Anna really did not spend a great deal of time thinking about her parents, and when she did, it was merely with a sort of detached curiosity. She couldn't really say she missed them, because she didn't remember them, and she had never lacked for anything living with Aunt Eugenia and Uncle George. The few times it had occurred to her to ask about them, Aunt Eugenia would usually say something about God's will. Meg, who had been with the family for ages, sometimes talked about when her father and Aunt Eugenia had been children, but never spoke about when he'd been older, or married, or the short time he'd lived after Anna was born.
The Dowager's comment made her wonder, and before she went to bed that night, she paused for awhile in front of the mirror that hung in her room. Meg had said a few times, in passing, that she favored her mother's family. There was a portrait of her father done just before Aunt Eugenia's wedding, and like all of his family, he was blond and fair.
Harry and Teddy (and her little cousins, too) treated her like a sister, so it had never bothered her very much that she looked nothing like them. Her hair was reddish brown, and wildly curly in contrast to her cousins' pin-straight blond. Her cousin Victoria, though only nine, often lamented that she slept in rags every night and still her hair wouldn't hold a curl, but Anna hated that hers would never look neat…Aunt Eugenia and Meg had been forever telling her to tidy it. Her eyes, in contrast to her cousins' bright blue, were brown and in her opinion not nearly as pretty as blue, though people often commented on them when she was little. And while her cousins had clear, porcelain skin like Aunt Eugenia, she was cursed with freckles.
She had always assumed her coloring must be from her mother, but she had never seen a picture of her. Surely there must be one? A wedding portrait must have been done, at the very least, but obviously it had never been displayed at Ashby Hall, and no one thought to show it to her. She wondered now if her mother had been pretty. Meg had said a few times that she might be pretty when she grew up, but considering it in the mirror at Lady Cairne's, she wasn't sure.
She sighed, and turned out the light, making up her mind to ask Meg the next time she was home if there were any pictures of her mother.
They settled in very comfortably at the Cairne's home. Teddy began his work at the bank the next week, and though he claimed it was terribly dull, he admitted they kept him busy enough that the days passed quickly, and there were other young men with unreasonable fathers with whom he could commiserate. Unlike at Ashby Hall, Anna did not find herself bored when he was gone.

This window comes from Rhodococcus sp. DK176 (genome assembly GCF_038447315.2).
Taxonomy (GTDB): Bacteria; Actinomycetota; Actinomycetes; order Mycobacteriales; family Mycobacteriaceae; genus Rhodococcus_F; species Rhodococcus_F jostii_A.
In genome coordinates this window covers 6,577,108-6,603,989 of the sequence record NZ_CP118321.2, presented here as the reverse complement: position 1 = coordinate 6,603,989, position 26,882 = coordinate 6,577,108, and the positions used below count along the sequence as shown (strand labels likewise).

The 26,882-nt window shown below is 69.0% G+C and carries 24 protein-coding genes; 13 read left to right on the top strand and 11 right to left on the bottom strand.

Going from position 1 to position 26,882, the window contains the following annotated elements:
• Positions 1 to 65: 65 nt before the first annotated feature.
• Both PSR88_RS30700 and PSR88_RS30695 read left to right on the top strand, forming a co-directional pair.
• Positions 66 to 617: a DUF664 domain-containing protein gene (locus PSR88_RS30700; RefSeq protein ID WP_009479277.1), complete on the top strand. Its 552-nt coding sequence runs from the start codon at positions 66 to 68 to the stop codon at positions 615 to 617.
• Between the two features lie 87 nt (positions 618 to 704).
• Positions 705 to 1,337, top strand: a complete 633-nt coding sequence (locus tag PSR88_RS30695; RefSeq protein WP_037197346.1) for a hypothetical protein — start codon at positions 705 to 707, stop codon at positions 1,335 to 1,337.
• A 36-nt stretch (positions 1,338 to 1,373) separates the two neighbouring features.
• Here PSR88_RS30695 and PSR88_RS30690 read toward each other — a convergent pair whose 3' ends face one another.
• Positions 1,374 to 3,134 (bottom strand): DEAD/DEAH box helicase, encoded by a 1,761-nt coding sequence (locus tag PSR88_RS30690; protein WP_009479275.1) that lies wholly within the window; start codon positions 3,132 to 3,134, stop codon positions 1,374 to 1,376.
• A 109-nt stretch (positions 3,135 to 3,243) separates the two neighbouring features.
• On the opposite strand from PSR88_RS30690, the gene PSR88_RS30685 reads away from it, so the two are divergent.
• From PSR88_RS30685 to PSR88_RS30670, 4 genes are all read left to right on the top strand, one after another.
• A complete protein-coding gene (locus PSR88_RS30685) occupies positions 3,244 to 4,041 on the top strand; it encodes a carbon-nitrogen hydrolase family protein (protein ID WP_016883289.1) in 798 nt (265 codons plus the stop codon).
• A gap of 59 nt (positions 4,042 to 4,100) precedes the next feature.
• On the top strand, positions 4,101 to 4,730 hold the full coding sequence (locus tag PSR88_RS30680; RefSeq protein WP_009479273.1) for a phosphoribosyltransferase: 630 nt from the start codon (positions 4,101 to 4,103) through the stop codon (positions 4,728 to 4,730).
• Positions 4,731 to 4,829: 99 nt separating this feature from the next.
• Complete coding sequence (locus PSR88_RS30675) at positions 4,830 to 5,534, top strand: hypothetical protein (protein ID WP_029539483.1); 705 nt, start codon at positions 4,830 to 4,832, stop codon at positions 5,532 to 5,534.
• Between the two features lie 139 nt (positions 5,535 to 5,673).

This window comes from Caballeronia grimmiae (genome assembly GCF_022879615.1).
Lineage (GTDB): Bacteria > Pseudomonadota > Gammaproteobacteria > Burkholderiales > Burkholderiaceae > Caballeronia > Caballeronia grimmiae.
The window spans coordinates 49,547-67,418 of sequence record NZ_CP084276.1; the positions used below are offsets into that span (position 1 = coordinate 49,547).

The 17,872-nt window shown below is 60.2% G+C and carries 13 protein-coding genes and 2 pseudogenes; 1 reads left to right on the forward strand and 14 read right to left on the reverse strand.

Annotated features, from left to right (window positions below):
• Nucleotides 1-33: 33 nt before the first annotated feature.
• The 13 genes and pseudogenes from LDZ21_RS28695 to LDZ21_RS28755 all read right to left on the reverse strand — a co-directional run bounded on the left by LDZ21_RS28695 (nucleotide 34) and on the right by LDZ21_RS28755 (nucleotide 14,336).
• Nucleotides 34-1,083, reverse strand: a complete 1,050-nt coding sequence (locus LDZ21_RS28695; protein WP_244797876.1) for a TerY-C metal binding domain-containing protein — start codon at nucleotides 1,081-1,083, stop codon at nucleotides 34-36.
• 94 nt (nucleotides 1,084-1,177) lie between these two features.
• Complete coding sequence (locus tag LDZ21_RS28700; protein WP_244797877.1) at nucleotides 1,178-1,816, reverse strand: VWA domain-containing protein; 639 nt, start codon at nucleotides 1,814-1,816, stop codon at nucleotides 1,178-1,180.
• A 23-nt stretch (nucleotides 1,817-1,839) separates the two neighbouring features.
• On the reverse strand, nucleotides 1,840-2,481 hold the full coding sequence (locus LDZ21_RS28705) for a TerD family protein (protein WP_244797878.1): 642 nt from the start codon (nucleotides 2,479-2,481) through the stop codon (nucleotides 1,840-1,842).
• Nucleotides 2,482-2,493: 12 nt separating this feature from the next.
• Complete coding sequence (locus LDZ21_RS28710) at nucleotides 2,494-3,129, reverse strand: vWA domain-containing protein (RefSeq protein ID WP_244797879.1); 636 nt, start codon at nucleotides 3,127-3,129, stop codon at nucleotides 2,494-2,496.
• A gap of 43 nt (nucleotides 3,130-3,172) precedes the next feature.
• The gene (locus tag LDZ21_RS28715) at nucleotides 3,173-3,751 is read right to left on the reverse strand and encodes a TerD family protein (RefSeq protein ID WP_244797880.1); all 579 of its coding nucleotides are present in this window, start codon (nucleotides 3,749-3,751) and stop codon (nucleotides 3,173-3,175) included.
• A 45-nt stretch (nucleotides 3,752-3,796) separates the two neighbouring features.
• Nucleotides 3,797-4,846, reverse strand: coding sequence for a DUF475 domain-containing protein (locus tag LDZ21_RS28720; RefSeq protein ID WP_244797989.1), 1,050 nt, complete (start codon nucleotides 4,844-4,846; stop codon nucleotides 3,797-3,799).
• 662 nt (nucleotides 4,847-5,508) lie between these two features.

Lord Cairne was a pleasant sort of man, though very quiet, so with his very talkative wife, he rarely had to say a word for himself. He seemed pleased to have them there, and though he worked long hours, did not often travel, so he was usually home in the evenings. On the nights they did not have guests, he was inclined to ask one of them to play chess or cards, and both Anna and Teddy became very fond of him. He did not often speak, but his occasional comments were always funny and observant.
Lady Cairne proved a lively companion, with a busy social schedule. She had a great interest in museums and cultural events, and had involved herself in charity work since her children had grown, and so was rarely idle, and always invited Anna to accompany her. Lady Penshaw had apparently decided that a girl in Lady Cairne's care must be proper, and so Hilary had been allowed to ride or walk with her in the park a few times. Without Teddy's presence and getting to know her a bit more, Hilary seemed less shy, though she still froze any time someone else approached them. Even on days when she was not occupied, the Cairnes had a vast library, and the books in it were far more interesting than those they'd had at Ashby Hall.
A few weeks after they arrived, once she felt quite at home there, she woke up one morning with the realization they had absolutely nothing planned for the day, but then realized that was ideal, because she'd started a wonderful book the night before and was keen to keep reading.